GC-MS analyses for the optimization of SPME variables were performed using a Varian (Walnut Creek, CA, USA) Saturn 2000 GC-MS ion-trap system in electron ionization mode, coupled to a Varian 3400 gas chromatograph equipped with a Varian 8200 autoinjector. The ion trap temperature was set at 210°C with an ionization time of 25 ms, an emission current of 10 μA, and a scan rate of 1,000 ms. The capillary column was a 30 m × 0.25-mm inner diameter, 0.25-μm film thickness Zebron GC ZB-5 ms [95% polydimethylsiloxane (PDMS), 5% polydiphenylsiloxane]. The gas chromatograph oven temperature was initially held at 70°C for 5 min, then ramped at 8°C/min to 210°C, held at this temperature for 2 min, and finally ramped at 60°C/min to 280°C and held at this temperature for 2 min. The carrier gas was helium (purity 99.999%) at a flow rate of 1 ml/min. For SPME analyses, a narrow-bore Supelco 0.8-mm inner diameter gas chromatograph inlet liner was used. Analyses were performed in splitless mode and spectra were acquired in full-scan mode in a mass range of m/z 40–200.

GC-MS analyses for calibration and quantification of real samples were carried out using a TSQ Quantum GC (Thermo Fischer Scientific) system constituted by a Quantum triple quadrupole (QqQ) mass spectrometer and a TRACE GC Ultra equipped with an TriPlus autosampler. The capillary column was a 30 m × 0.25-mm inner diameter, 0.25-μm film thickness Thermo TR-5MS. The injector temperature was set at 270°C and the gas chromatograph oven temperature was programmed in the same way as for the Saturn 2000 GC-MS system. Helium at a constant flow rate of 1 ml/min was used as the carrier gas; argon at a pressure of about 1.0 mTorr was used as the collision gas. The QqQ mass spectrometer was operated in electron ionization and SRM mode. The transfer line and ionization source temperatures were both set at 250°C. A filament multiplier delay of 16 min was set to prevent instrument damage. The emission current was set at 50 μA. The scan width and the scan time were set at 0.1 m/z and 0.1 s. The peak width of the first quadruple was fixed at 0.7 amu. The transitions m/z 189 → m/z 116 for the analyte and m/z 192 → m/z 119 for the labeled internal standard were selected for the quantitative assay by MS/MS.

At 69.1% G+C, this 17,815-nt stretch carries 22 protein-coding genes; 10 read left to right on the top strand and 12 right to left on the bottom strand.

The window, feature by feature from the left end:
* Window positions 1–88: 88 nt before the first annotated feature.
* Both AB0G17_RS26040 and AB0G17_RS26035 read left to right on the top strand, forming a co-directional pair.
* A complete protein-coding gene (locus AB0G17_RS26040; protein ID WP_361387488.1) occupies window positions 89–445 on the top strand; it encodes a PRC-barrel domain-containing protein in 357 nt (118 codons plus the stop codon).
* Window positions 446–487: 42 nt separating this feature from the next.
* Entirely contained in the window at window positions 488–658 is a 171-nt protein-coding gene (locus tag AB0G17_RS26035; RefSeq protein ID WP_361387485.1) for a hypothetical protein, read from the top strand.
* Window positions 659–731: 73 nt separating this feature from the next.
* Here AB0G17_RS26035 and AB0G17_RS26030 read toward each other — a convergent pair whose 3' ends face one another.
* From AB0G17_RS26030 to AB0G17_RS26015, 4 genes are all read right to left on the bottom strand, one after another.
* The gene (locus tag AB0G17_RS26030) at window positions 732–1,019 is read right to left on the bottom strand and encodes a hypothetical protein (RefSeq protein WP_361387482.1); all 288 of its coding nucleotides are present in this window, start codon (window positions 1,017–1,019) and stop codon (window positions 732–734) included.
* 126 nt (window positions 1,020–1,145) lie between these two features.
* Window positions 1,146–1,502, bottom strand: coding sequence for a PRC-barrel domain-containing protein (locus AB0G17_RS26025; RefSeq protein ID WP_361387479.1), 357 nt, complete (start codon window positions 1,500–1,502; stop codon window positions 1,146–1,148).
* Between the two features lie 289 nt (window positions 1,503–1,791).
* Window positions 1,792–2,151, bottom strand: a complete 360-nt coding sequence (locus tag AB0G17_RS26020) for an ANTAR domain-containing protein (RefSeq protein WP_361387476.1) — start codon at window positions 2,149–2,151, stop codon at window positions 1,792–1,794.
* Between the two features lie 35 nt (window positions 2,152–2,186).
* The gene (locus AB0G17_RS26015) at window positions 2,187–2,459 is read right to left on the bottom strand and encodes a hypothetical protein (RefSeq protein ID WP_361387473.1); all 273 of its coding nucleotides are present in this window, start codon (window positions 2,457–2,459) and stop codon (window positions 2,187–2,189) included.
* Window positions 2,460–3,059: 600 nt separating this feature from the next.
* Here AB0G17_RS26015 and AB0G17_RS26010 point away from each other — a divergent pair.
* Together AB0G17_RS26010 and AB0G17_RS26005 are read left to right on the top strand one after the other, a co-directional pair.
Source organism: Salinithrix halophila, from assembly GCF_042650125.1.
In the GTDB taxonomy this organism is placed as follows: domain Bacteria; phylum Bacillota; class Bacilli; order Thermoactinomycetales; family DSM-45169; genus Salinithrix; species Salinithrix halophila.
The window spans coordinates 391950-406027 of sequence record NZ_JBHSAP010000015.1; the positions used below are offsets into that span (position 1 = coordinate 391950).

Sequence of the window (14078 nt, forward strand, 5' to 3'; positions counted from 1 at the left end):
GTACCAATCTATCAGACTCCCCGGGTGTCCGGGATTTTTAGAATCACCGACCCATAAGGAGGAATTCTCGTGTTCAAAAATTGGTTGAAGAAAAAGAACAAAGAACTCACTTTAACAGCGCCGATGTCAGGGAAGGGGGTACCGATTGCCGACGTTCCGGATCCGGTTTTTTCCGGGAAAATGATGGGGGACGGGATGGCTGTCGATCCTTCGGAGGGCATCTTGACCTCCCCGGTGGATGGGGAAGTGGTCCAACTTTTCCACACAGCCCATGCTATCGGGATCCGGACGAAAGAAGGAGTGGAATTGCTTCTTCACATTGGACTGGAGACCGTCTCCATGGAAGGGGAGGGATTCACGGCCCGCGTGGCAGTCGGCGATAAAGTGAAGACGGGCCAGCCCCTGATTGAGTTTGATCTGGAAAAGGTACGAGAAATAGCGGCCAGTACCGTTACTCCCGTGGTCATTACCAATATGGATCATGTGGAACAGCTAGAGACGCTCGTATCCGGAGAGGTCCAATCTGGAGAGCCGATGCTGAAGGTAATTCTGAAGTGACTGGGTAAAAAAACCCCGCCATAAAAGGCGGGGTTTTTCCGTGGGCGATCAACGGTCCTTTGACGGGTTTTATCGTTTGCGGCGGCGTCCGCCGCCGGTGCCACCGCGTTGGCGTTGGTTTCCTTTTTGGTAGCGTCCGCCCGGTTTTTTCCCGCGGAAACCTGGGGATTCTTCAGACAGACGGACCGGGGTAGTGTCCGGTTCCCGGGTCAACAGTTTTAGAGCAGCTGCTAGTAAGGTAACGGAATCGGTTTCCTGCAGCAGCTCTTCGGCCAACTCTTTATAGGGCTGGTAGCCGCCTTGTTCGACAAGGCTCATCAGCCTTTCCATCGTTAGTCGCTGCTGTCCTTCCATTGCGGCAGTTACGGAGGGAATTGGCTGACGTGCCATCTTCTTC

Samples

The urine samples were taken as aliquots from the 24-h urine specimens collected from ten healthy male volunteers between the ages of 24 and 35 years.

Analytical procedure

The derivatization was performed according to method used by Vonderheide et al. [44]. A 60-μl volume of sarcosine-d3 solution at 10 mg/l was added to 1.44 ml of urine. Afterwards, 750 μl of an ethanol and pyridine mixture (3:1 v/v) was added, and the mixture was magnetically stirred for 10 min. Then, 156 μl of ethyl chloroformate was added, and the sample was shaken for 2 min. Finally, 6 ml of NaCl solution at 0.14 g/ml was added. SPME was performed with a 50/30 μm divinylbenzene (DVB)/Carboxen (CAR)/PDMS fiber. Equal amounts of urine and derivatization mixture were placed in each septum-closed vial, and the extraction was performed in immersion mode for 20 min. The adsorbed analytes were thermally desorbed by introducing the fiber into the injector set at 270°C for 10 min. A blank analysis of the fiber did not display any peak due to the analyte under investigation.